Albert Fox Cahn is the legal director for the New York chapter of the Hamas-linked Council on American-Islamic Relations. Here he complains to a rabbi: “What does it say about your limits that I was excluded for nothing other than my affiliation with the nation’s largest, most-prominent Muslim civil rights organization, the Council on American-Islamic Relations?”
What does it say? It says that this rabbi is prudent and knowledgeable, and doesn’t suffer fools gladly. CAIR is an unindicted co-conspirator in a Hamas terror funding case — so named by the Justice Department. CAIR officials have repeatedly refused to denounce Hamas and Hizballah as terrorist groups. Several former CAIR officials have been convicted of various crimes related to jihad terror. CAIR’s cofounder and longtime Board chairman (Omar Ahmad), as well as its chief spokesman (Ibrahim Hooper), have made Islamic supremacist statements about how Islamic law should be imposed in the U.S. (Ahmad denies this, but the original reporter stands by her story.) CAIR chapters frequently distribute pamphlets telling Muslims not to cooperate with law enforcement. CAIR has opposed virtually every anti-terror measure that has been proposed or implemented and has been declared a terror organization by the United Arab Emirates. Ayloush himself in 2017 called for the overthrow of the U.S. government.
In light of all that, the idea of a CAIR operative, even a Jewish useful idiot, addressing a Jewish congregation is nothing short of obscene. The rabbi did the right thing.
Oh, and notice that it’s the far-Left Forward that is publishing this misleading, self-serving nonsense.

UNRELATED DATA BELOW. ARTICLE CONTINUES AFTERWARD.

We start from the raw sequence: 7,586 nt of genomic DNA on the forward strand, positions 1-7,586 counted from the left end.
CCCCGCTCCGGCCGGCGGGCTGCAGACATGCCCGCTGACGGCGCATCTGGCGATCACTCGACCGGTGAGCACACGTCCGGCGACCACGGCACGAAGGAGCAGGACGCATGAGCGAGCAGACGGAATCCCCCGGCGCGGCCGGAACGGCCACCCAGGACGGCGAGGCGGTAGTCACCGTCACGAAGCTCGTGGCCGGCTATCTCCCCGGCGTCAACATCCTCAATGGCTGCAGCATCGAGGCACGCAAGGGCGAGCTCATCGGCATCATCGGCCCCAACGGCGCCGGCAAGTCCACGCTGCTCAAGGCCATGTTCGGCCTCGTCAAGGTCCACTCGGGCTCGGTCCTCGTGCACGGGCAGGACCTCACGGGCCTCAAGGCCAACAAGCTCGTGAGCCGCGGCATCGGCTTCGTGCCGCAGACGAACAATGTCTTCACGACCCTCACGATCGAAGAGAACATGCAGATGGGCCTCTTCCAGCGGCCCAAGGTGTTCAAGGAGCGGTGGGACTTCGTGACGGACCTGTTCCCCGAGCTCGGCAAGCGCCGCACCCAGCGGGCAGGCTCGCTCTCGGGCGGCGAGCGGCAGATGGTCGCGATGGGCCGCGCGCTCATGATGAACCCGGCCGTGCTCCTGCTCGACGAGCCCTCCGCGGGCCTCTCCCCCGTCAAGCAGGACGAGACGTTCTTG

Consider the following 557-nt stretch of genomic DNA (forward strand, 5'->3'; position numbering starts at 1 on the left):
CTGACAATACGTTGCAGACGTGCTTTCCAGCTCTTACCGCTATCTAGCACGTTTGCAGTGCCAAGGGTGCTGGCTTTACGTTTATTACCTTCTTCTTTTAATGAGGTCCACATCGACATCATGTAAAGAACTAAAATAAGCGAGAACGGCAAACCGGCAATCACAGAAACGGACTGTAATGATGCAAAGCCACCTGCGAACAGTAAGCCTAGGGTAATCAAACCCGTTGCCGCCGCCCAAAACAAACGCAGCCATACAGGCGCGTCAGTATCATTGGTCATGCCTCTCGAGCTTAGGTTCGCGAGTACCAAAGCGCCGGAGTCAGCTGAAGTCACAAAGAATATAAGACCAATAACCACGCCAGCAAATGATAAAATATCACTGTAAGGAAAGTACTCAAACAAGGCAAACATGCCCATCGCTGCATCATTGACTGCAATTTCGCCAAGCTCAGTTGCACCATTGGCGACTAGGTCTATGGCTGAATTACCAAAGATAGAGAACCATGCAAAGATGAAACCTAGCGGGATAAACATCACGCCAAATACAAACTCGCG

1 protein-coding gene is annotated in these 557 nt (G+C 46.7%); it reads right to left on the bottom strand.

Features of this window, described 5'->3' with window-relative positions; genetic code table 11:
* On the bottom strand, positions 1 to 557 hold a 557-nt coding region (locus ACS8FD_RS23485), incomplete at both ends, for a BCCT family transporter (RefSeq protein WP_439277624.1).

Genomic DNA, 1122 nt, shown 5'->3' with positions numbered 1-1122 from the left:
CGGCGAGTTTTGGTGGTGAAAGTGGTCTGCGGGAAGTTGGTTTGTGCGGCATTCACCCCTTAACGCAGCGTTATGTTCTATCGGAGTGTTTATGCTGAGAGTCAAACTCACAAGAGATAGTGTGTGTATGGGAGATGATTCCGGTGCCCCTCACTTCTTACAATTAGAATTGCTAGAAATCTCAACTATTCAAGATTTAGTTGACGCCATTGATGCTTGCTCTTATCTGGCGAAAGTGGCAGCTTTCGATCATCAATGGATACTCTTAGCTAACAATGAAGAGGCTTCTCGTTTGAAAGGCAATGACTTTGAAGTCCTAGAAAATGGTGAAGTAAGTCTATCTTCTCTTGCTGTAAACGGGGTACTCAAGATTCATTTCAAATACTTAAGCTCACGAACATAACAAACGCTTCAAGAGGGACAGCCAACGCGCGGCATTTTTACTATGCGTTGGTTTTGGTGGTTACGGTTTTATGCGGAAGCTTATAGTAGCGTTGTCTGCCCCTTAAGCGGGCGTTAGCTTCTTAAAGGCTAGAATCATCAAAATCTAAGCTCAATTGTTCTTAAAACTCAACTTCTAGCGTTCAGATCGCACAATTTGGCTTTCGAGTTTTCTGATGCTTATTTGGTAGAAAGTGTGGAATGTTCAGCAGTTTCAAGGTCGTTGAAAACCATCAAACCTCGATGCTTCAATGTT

“I Was Barred From Speaking At My Temple Because I Work With Muslims,” by Albert Fox Cahn, Forward, June 11, 2018:
Please know that I don’t write this in anger, but with deep sadness — sadness at the setback we suffered on Friday. As a Jewish man who fights for the civil rights of Muslim New Yorkers, I know how hard it can be to find space for interfaith engagement. That’s why I was so thrilled by your invitation to give the d’var Torah (sermon) at last week’s service. Doing so would be an honor in any temple, but it held special meaning at the temple my family has belonged to for generations. My joy only multiplied when your interfaith partners named me keynote speaker for the iftar dinner that was to follow. To both give a Jewish sermon and break the Ramadan fast on a single Friday night, the night that both of our communities congregate to pray; it would be such a potent symbol of solidarity. A symbol needed now more urgently than ever as we await the Supreme Court’s forthcoming Muslim ban ruling.
Together, these plans exceeded my wildest dreams. Sadly, on Friday, those dreams died a quick death, when, on less than two hours’ notice, you not only disinvited me from delivering the d’var Torah, but you even barred me from appearing as the iftar keynote. I was permitted to enter the building, but you made clear that my voice could not be heard within its walls….
What does it say about the limits of your interfaith work that you were unable to host me: a Jewish, Harvard-educated civil rights attorney whose family first joined your temple six generations ago? What does it say about your limits that I was excluded for nothing other than my affiliation with the nation’s largest, most-prominent Muslim civil rights organization, the Council on American-Islamic Relations?…
Albert Fox Cahn